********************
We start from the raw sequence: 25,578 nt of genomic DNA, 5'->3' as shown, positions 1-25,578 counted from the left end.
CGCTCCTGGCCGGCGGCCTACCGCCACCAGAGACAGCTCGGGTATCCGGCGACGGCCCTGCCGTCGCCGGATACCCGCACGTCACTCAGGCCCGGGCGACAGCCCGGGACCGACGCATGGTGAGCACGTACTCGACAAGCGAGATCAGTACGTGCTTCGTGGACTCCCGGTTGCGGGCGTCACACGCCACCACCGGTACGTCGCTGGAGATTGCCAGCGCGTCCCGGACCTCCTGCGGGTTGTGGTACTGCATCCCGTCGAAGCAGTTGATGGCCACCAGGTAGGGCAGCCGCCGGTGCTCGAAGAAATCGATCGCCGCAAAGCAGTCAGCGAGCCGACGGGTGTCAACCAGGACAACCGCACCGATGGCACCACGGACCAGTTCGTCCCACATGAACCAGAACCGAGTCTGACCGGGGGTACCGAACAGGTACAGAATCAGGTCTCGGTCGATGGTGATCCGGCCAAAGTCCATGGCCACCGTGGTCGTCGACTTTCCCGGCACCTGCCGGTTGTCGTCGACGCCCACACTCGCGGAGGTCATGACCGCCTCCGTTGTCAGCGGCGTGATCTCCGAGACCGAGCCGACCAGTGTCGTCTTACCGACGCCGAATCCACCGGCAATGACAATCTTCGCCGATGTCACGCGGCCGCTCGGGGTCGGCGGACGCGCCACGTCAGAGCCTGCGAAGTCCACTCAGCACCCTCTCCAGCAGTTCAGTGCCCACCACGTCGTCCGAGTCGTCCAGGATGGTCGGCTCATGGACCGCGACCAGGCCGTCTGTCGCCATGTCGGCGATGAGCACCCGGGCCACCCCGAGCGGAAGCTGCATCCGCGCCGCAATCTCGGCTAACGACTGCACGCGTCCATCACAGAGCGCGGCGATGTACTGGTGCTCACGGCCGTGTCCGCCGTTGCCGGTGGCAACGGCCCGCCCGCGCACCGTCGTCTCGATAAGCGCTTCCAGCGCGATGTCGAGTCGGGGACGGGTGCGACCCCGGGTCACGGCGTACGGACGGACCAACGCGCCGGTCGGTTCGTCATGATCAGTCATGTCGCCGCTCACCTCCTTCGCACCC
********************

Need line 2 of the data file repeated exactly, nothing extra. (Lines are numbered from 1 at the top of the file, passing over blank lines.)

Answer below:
CGCTCCTGGCCGGCGGCCTACCGCCACCAGAGACAGCTCGGGTATCCGGCGACGGCCCTGCCGTCGCCGGATACCCGCACGTCACTCAGGCCCGGGCGACAGCCCGGGACCGACGCATGGTGAGCACGTACTCGACAAGCGAGATCAGTACGTGCTTCGTGGACTCCCGGTTGCGGGCGTCACACGCCACCACCGGTACGTCGCTGGAGATTGCCAGCGCGTCCCGGACCTCCTGCGGGTTGTGGTACTGCATCCCGTCGAAGCAGTTGATGGCCACCAGGTAGGGCAGCCGCCGGTGCTCGAAGAAATCGATCGCCGCAAAGCAGTCAGCGAGCCGACGGGTGTCAACCAGGACAACCGCACCGATGGCACCACGGACCAGTTCGTCCCACATGAACCAGAACCGAGTCTGACCGGGGGTACCGAACAGGTACAGAATCAGGTCTCGGTCGATGGTGATCCGGCCAAAGTCCATGGCCACCGTGGTCGTCGACTTTCCCGGCACCTGCCGGTTGTCGTCGACGCCCACACTCGCGGAGGTCATGACCGCCTCCGTTGTCAGCGGCGTGATCTCCGAGACCGAGCCGACCAGTGTCGTCTTACCGACGCCGAATCCACCGGCAATGACAATCTTCGCCGATGTCACGCGGCCGCTCGGGGTCGGCGGACGCGCCACGTCAGAGCCTGCGAAGTCCACTCAGCACCCTCTCCAGCAGTTCAGTGCCCACCACGTCGTCCGAGTCGTCCAGGATGGTCGGCTCATGGACCGCGACCAGGCCGTCTGTCGCCATGTCGGCGATGAGCACCCGGGCCACCCCGAGCGGAAGCTGCATCCGCGCCGCAATCTCGGCTAACGACTGCACGCGTCCATCACAGAGCGCGGCGATGTACTGGTGCTCACGGCCGTGTCCGCCGTTGCCGGTGGCAACGGCCCGCCCGCGCACCGTCGTCTCGATAAGCGCTTCCAGCGCGATGTCGAGTCGGGGACGGGTGCGACCCCGGGTCACGGCGTACGGACGGACCAACGCGCCGGTCGGTTCGTCATGATCAGTCATGTCGCCGCTCACCTCCTTCGCACCC